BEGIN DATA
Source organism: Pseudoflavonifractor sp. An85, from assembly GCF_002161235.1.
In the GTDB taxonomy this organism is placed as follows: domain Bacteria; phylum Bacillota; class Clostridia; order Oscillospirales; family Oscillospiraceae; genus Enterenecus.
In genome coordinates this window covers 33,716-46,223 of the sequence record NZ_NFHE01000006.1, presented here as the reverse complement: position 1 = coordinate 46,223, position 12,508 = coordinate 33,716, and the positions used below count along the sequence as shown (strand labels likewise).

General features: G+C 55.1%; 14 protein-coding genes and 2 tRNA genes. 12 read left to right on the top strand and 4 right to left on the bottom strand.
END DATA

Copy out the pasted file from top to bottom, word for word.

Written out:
Source organism: Pseudoflavonifractor sp. An85, from assembly GCF_002161235.1.
In the GTDB taxonomy this organism is placed as follows: domain Bacteria; phylum Bacillota; class Clostridia; order Oscillospirales; family Oscillospiraceae; genus Enterenecus.
In genome coordinates this window covers 33,716-46,223 of the sequence record NZ_NFHE01000006.1, presented here as the reverse complement: position 1 = coordinate 46,223, position 12,508 = coordinate 33,716, and the positions used below count along the sequence as shown (strand labels likewise).

General features: G+C 55.1%; 14 protein-coding genes and 2 tRNA genes. 12 read left to right on the top strand and 4 right to left on the bottom strand.